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Planning for Success

July 23, 2012

What do time management, clean houses, stocked refrigerators, healthy eating habits, and job success have in common? They all require planning. They don’t just include planning, they require planning. It really isn’t an option, yet if as a society we always did what we know we should do, we wouldn’t have deficiencies in these areas. Identifying tools that you are comfortable using can support better planning.  

Planning is such an important success tool that there are many models to help you when implementing a process for planning. There are time management schedules, wellness programs, and leadership development sessions. However, no matter how you slice it, at the core of success is the individual’s ability to believe in the success and sustainability of planning.

Three models I find are very helpful in planning for my courses are the ADDIE model, the Human Performance Technology model, and the Student Achievement model.  The ADDIE model is a design tool beneficial in providing a framework for the course. Instructional designers use the ADDIE model as an old standby. The process begins with analysis and moves through the phases of design, develop, implement, and finally evaluate. It is a solid model, and good for planning content, but it doesn’t focus on the methods needed during instruction.  It is helpful if used as a precursor to understanding the Human Performance Technology model.

The Human Performance Technology (HPT) Model is a powerful design tool.  In human performance, the focus encompasses more than a linear continuum of problem to solution as in the ADDIE model. The HPT model analyzes the organization, the environment, work performance, gaps, causes, interventions, training, non-training, design, development, and implementation and throughout the entire process continually evaluates all the stages of the model with the expectation of continual improvement processes.  The HPT model uses proven research in performance improvement to suggest the right tool for the specific job while benchmarking and measuring the results. An intentional use of this model is ideal when a course has been designed, yet variables are affecting success rates.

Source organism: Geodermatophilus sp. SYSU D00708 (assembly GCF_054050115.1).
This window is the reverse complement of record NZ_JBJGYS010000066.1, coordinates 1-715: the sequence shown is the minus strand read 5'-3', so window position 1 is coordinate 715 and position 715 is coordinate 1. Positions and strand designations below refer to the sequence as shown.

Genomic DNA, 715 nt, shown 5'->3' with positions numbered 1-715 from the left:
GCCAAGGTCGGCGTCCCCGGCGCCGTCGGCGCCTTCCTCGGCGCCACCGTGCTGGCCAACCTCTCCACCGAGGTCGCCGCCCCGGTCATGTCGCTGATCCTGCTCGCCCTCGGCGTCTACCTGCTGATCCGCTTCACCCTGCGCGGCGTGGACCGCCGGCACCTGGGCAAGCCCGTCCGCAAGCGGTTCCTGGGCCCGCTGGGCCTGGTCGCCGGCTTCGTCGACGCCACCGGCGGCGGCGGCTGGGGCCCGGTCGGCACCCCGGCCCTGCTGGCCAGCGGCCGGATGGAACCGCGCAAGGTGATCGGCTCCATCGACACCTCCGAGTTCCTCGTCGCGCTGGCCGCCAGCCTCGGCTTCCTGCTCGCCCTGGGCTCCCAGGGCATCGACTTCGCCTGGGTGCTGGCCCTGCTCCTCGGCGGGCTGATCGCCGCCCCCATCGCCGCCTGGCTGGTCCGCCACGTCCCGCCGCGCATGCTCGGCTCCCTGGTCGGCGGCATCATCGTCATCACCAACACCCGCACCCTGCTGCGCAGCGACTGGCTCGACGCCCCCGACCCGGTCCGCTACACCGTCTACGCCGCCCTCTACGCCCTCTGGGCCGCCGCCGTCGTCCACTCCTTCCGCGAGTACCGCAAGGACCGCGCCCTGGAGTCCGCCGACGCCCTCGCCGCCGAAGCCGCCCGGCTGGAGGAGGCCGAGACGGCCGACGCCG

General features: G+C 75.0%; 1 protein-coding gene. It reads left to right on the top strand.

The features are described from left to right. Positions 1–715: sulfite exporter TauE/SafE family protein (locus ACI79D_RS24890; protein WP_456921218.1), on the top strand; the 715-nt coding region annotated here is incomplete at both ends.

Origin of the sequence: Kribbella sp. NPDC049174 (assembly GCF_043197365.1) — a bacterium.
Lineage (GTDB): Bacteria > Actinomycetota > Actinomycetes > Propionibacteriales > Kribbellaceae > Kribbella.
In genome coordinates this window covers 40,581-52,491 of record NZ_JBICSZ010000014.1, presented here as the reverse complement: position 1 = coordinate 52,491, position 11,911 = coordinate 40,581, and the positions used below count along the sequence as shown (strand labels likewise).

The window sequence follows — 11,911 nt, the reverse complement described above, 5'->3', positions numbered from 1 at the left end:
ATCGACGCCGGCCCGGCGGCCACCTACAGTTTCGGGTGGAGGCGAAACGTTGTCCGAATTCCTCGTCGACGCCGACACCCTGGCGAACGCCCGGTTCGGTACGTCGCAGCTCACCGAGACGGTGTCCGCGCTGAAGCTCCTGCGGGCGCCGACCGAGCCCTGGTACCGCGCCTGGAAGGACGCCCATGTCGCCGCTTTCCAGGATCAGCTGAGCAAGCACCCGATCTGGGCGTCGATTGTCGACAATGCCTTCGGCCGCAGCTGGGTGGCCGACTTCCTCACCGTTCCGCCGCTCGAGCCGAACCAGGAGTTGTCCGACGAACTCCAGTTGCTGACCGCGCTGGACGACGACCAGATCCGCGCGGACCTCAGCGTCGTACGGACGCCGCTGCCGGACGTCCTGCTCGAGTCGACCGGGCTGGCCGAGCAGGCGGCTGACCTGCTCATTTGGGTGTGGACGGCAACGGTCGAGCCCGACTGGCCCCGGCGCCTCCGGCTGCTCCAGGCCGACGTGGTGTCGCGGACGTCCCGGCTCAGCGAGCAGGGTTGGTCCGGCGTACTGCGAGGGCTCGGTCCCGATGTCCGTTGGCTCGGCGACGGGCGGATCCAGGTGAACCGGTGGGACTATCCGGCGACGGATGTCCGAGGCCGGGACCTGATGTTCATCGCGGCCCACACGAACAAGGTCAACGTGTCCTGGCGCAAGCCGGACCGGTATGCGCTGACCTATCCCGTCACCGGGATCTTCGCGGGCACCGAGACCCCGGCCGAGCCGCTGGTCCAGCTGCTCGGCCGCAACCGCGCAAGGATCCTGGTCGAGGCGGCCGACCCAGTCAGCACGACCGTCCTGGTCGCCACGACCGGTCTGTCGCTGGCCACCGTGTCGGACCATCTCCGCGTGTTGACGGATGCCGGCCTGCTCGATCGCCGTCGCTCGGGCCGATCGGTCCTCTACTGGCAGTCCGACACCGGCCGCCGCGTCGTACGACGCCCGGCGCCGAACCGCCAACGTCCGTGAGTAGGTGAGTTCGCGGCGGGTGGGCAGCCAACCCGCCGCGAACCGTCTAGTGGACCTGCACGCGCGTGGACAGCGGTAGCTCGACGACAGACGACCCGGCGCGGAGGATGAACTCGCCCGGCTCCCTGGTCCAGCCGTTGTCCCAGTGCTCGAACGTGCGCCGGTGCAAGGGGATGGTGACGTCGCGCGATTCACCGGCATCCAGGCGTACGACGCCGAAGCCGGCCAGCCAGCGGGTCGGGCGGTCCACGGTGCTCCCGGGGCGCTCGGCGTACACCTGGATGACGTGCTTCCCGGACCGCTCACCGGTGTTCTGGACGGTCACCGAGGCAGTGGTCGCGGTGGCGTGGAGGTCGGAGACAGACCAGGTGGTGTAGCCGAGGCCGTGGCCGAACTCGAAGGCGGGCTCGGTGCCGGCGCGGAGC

The third model, the Student Achievement model is a powerful planning tool. Now that you have analyzed your situation and have a strong focus on performance, the Student Achievement model is a great outline to guide you through the planning process. The four domains of performance standards in the student achievement model are Planning, Instruction, Classroom Management, and Professionalism.  A walk though each of these areas prior to designing your course will help you maximize performance. In addition, the intentional use of the tenants of these domains provides a seamless checklist for success.

Planning is a difficult task. Vernon Howard said, “Can you think of anything more permanently elating than to know that you are on the right road at last?”  The results of planning are wonderful and allow for a more available psyche when speed bumps arise. People report the benefits of planning as a direct correlation to success. In your next endeavor, try it out and please, let us know how much better you feel.


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